I’m using A bit blunt method for a lot of the new beds I’ll be planting later this year.
One of my neighbors has a fill-dirt area on his property where people deposit rocks, shrubbery, and other “yard waste.” It just so happened someone deposited the refuse of a cement-brick wall to be pushed over the hill, which quickly disappeared to my place (with his permission, of course). I have four pallets stacked with these mostly very nice rocks. Pictured above is a little over one pallet’s worth. So there’s more coming.
I figure if they’re going to sit, they might as well be killing grass while doing it.
I also have a cherry tree that’s laid dead for two years now I’m just getting
around to cutting into ‘pucks’. The ones from last year I’ve mostly given permanent homes as steps.
Yes, the work involved in laying this mulch seems rather inefficient. I have about two hours into what is pictured. This was mostly getting wood cut and moved and the longer move of bringing the rocks into the food forest. Now that I have them at work, only small moves will take place, and there will be a lot of grass removed for which I didn’t have to use my limited resource of dried grass.
Like last year’s pucks, pretty much all these hunks of wood will be used as stepping stones until decaying into humus and feeding plants. The stones will become permanent stepping stones, with the added function of thermal mass.
That’s the end purpose. I’m looking at this mulch function as a beneficial function in-between.
I mention this reasoning because it seems not many people get it right away. I’ve had several people ask me what I’m doing with these rocks and wood pucks, and you can only imagine the looks on their faces when I reply, ‘mulch.’
Piling all the material onto the beds in spring (which usually includes a sprinkling of the food forest rabbit manure) makes for a lot of nutrients swimming around.
This is one reason why I stick annuals between the young perennials the first season; the annuals suck up all this excess and make it into cover and mulch which can be cycled back. I’ve found when planting the second year, that fertility isn’t there.
You wouldn’t guess it by how the perennials explode the next spring with luxurious growth. By this time they’ve got extensive root systems established, feeding from a very deep and broad area and from stored food from the previous year.
Annuals I stick in the second year usually limp along until they get their roots established to make a mediocre growth or die. This makes sense considering what I posted about growing annuals. They take huge amounts of nutrients.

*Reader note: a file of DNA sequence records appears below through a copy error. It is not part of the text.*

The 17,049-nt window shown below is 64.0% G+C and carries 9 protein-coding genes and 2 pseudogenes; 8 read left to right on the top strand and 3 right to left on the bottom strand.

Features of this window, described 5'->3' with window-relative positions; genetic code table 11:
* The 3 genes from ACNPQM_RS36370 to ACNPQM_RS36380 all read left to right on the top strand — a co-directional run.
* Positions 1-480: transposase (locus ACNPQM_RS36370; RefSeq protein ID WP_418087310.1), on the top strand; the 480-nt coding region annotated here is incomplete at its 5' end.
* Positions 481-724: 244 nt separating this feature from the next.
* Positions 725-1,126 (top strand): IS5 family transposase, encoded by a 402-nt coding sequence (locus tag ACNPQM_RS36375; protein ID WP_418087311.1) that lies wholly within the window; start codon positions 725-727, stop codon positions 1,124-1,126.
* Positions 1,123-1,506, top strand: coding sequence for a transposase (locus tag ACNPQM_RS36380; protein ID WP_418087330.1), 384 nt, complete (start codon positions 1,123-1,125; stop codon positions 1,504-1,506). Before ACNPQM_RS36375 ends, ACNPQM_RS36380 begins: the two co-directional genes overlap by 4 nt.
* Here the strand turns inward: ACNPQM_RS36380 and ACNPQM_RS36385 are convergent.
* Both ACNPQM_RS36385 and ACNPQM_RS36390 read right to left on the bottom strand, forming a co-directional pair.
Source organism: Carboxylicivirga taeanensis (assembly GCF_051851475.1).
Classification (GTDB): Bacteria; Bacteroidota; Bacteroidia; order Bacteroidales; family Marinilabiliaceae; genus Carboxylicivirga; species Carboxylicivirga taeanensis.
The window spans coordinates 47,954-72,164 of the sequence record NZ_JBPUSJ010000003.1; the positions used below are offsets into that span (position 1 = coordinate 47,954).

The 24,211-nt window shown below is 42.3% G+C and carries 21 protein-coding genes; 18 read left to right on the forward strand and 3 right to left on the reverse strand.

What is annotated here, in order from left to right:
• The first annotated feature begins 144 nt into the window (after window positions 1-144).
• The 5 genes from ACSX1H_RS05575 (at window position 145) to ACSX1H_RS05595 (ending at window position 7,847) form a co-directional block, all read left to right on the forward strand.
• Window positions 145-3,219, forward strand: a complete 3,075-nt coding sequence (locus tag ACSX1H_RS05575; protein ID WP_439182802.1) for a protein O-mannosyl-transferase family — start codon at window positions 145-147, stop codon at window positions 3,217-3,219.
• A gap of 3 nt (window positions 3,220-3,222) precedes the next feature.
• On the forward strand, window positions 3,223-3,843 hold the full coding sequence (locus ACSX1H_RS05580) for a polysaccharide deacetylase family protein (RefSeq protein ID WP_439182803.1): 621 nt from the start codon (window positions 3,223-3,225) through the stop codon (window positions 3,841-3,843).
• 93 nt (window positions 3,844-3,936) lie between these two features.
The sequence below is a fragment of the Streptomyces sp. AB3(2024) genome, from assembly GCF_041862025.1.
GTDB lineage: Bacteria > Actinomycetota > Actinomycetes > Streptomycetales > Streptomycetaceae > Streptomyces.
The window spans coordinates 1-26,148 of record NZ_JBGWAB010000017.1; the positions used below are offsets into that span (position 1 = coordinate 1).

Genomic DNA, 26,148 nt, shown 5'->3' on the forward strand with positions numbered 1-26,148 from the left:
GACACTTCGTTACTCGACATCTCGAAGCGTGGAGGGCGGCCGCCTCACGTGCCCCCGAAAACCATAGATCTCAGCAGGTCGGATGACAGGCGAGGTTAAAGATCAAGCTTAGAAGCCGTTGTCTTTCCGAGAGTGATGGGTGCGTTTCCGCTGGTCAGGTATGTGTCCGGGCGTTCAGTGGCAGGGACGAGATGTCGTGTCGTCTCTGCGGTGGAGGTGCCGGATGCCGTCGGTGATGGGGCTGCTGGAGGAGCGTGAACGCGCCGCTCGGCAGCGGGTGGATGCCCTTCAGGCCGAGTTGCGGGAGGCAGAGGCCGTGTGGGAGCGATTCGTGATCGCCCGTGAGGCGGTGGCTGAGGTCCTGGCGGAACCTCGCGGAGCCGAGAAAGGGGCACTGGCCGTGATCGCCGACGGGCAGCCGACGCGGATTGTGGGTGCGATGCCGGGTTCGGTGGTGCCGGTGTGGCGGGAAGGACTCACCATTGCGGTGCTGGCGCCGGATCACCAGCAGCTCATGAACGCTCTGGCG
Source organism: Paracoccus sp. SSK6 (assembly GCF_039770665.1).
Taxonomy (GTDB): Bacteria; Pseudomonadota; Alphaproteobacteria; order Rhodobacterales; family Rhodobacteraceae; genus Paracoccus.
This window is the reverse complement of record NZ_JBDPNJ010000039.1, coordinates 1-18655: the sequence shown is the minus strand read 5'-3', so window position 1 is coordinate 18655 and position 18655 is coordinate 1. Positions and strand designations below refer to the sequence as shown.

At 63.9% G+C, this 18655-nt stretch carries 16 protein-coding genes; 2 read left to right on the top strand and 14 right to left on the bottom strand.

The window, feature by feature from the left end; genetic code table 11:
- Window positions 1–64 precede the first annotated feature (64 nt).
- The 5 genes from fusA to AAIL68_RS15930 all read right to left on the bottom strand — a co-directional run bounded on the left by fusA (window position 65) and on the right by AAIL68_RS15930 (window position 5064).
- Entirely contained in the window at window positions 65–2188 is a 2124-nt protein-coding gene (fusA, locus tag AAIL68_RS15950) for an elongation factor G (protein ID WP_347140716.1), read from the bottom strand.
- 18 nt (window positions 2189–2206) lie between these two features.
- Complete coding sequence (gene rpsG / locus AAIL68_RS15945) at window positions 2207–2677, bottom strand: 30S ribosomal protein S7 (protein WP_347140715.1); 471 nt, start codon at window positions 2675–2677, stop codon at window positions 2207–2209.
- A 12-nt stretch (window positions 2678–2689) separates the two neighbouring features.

Another point I’ve observed is the ground really needs roots to keep the soil alive. Continual growth and die off of the root hairs, besides myriad chemical interactions, keeps the ground fluffy and alive. Without them it goes hard and dead in short order.
Spots I didn’t get filled with plants last spring did just that. They got so hard I used my garden trowel like a pickaxe where before I could drive my finger in with ease. A reapplication of mulch quickly woke it back up so I could get some preferred plants stuck in.
The main change then is to plant thickly, but a little thicker with perennials, the same amount of annuals, because there will be no annuals the next year. This makes sure all the nutrients are utilized and the perennials will be close enough to keep everything under control in the years to come. Hopefully in these beds I’m establishing now, that will be a lot of years to come.
I’m always writing about perennials and no till, but I actually do a lot of annual gardening. My family’s farm has a CSA for about 20 shares that uses about 3 acres of tilled gardens.
Mortal Tree is my exposition on alternative methods, so of course I wanted to try growing annuals in a passive, no till setup.
That’s what the keyholes at the front were supposed to be; with perennials thrown in for propagation, and greater efficiency.
After two years of the first “system” (or lack thereof) there are two problems: lack of fertility, and weeds. Of course everyone has those problems, but the system was supposed to keep these to a tolerable level.
As it is, aside from mache, annuals just aren’t satisfied with the fertility. This year I didn’t harvest anything but what the perennials willingly supplied.
Ideal weed level is pulling a few weeds as I inspect the garden on a pleasant evening. Instead, I found myself clearing whole beds only to have them full of weeds again in a month.
I’ve scrutinized the system and found two problems: lack of mulch and lack of fertility in general.
The year of high fertility
I got the idea I wasn’t cycling enough nutrients from the lack of vigor the annuals and their self seeding progeny showed. I wasn’t sure how much more I needed. Normally the tillage and compost in the big gardens makes everything grow without complaint. Now that I’m trying to make this work with comfrey and other in-system nutrients, without tillage, it’s not.
Martin Crawford has several tables in Creating a Forest Garden that really pin down nutrients and how much different plants need, and how much different sources offer. He has a light, moderate, and heavy cropping category, then annuals.
Most of the perennial vegetables he places in the light cropping category. It takes about two cut comfrey per square meter to sustain these plants, which is about what I am applying. To sustain annual cropping takes 60 cut comfrey for that same area. Problem found.